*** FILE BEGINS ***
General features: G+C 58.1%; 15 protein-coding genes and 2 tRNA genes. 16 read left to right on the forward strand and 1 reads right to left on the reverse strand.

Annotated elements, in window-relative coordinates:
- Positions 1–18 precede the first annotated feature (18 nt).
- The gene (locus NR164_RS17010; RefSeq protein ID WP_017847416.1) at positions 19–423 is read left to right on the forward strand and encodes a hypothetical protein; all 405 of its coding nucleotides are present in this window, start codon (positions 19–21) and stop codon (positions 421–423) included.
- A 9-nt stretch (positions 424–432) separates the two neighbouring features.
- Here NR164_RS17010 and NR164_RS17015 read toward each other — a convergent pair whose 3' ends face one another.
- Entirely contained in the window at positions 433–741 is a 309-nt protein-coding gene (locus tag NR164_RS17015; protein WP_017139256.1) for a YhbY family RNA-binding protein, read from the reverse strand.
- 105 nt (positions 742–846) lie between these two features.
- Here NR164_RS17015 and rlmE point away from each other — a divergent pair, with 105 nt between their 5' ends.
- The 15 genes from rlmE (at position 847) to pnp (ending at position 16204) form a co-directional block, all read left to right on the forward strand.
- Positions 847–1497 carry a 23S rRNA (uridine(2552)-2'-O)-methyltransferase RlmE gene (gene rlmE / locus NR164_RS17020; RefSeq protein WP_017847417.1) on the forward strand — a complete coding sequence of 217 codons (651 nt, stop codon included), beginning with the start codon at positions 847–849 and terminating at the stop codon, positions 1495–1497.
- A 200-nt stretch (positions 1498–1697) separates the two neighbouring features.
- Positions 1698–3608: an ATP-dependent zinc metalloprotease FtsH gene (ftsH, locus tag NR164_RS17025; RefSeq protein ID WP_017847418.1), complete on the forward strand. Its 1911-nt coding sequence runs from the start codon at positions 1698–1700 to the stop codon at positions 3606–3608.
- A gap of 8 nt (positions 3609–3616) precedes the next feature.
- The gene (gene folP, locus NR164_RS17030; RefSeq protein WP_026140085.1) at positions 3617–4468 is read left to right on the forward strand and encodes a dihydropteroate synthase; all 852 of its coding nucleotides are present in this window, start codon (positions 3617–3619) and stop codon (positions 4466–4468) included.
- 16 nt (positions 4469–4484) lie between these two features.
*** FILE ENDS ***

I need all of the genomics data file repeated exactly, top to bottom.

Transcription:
General features: G+C 58.1%; 15 protein-coding genes and 2 tRNA genes. 16 read left to right on the forward strand and 1 reads right to left on the reverse strand.

Annotated elements, in window-relative coordinates:
- Positions 1–18 precede the first annotated feature (18 nt).
- The gene (locus NR164_RS17010; RefSeq protein ID WP_017847416.1) at positions 19–423 is read left to right on the forward strand and encodes a hypothetical protein; all 405 of its coding nucleotides are present in this window, start codon (positions 19–21) and stop codon (positions 421–423) included.
- A 9-nt stretch (positions 424–432) separates the two neighbouring features.
- Here NR164_RS17010 and NR164_RS17015 read toward each other — a convergent pair whose 3' ends face one another.
- Entirely contained in the window at positions 433–741 is a 309-nt protein-coding gene (locus tag NR164_RS17015; protein WP_017139256.1) for a YhbY family RNA-binding protein, read from the reverse strand.
- 105 nt (positions 742–846) lie between these two features.
- Here NR164_RS17015 and rlmE point away from each other — a divergent pair, with 105 nt between their 5' ends.
- The 15 genes from rlmE (at position 847) to pnp (ending at position 16204) form a co-directional block, all read left to right on the forward strand.
- Positions 847–1497 carry a 23S rRNA (uridine(2552)-2'-O)-methyltransferase RlmE gene (gene rlmE / locus NR164_RS17020; RefSeq protein WP_017847417.1) on the forward strand — a complete coding sequence of 217 codons (651 nt, stop codon included), beginning with the start codon at positions 847–849 and terminating at the stop codon, positions 1495–1497.
- A 200-nt stretch (positions 1498–1697) separates the two neighbouring features.
- Positions 1698–3608: an ATP-dependent zinc metalloprotease FtsH gene (ftsH, locus tag NR164_RS17025; RefSeq protein ID WP_017847418.1), complete on the forward strand. Its 1911-nt coding sequence runs from the start codon at positions 1698–1700 to the stop codon at positions 3606–3608.
- A gap of 8 nt (positions 3609–3616) precedes the next feature.
- The gene (gene folP, locus NR164_RS17030; RefSeq protein WP_026140085.1) at positions 3617–4468 is read left to right on the forward strand and encodes a dihydropteroate synthase; all 852 of its coding nucleotides are present in this window, start codon (positions 3617–3619) and stop codon (positions 4466–4468) included.
- 16 nt (positions 4469–4484) lie between these two features.